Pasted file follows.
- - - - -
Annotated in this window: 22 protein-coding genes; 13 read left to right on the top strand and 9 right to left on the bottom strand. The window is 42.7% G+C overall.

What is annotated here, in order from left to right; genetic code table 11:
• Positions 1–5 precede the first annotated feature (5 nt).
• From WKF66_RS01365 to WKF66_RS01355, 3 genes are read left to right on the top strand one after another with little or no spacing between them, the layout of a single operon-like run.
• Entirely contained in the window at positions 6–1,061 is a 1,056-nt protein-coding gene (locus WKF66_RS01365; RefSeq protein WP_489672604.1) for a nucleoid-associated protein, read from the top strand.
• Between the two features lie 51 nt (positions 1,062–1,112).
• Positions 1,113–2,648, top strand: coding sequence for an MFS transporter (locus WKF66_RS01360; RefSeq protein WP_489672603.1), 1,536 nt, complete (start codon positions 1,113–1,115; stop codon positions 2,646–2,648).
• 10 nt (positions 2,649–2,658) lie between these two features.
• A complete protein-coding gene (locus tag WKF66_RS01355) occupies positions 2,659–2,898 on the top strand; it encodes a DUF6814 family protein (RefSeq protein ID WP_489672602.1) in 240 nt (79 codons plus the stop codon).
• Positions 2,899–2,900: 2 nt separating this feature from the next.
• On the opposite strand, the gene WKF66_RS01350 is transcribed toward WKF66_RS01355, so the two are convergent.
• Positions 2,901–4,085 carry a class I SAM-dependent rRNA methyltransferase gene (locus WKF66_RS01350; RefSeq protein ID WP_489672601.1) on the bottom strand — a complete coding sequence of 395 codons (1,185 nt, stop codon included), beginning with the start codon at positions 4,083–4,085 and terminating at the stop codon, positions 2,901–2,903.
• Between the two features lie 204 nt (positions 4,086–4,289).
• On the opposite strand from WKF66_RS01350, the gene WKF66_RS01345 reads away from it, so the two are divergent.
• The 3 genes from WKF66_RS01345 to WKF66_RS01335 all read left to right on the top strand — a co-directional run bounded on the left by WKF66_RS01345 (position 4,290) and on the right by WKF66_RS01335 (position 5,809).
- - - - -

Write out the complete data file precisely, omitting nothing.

Annotated in this window: 22 protein-coding genes; 13 read left to right on the top strand and 9 right to left on the bottom strand. The window is 42.7% G+C overall.

What is annotated here, in order from left to right; genetic code table 11:
• Positions 1–5 precede the first annotated feature (5 nt).
• From WKF66_RS01365 to WKF66_RS01355, 3 genes are read left to right on the top strand one after another with little or no spacing between them, the layout of a single operon-like run.
• Entirely contained in the window at positions 6–1,061 is a 1,056-nt protein-coding gene (locus WKF66_RS01365; RefSeq protein WP_489672604.1) for a nucleoid-associated protein, read from the top strand.
• Between the two features lie 51 nt (positions 1,062–1,112).
• Positions 1,113–2,648, top strand: coding sequence for an MFS transporter (locus WKF66_RS01360; RefSeq protein WP_489672603.1), 1,536 nt, complete (start codon positions 1,113–1,115; stop codon positions 2,646–2,648).
• 10 nt (positions 2,649–2,658) lie between these two features.
• A complete protein-coding gene (locus tag WKF66_RS01355) occupies positions 2,659–2,898 on the top strand; it encodes a DUF6814 family protein (RefSeq protein ID WP_489672602.1) in 240 nt (79 codons plus the stop codon).
• Positions 2,899–2,900: 2 nt separating this feature from the next.
• On the opposite strand, the gene WKF66_RS01350 is transcribed toward WKF66_RS01355, so the two are convergent.
• Positions 2,901–4,085 carry a class I SAM-dependent rRNA methyltransferase gene (locus WKF66_RS01350; RefSeq protein ID WP_489672601.1) on the bottom strand — a complete coding sequence of 395 codons (1,185 nt, stop codon included), beginning with the start codon at positions 4,083–4,085 and terminating at the stop codon, positions 2,901–2,903.
• Between the two features lie 204 nt (positions 4,086–4,289).
• On the opposite strand from WKF66_RS01350, the gene WKF66_RS01345 reads away from it, so the two are divergent.
• The 3 genes from WKF66_RS01345 to WKF66_RS01335 all read left to right on the top strand — a co-directional run bounded on the left by WKF66_RS01345 (position 4,290) and on the right by WKF66_RS01335 (position 5,809).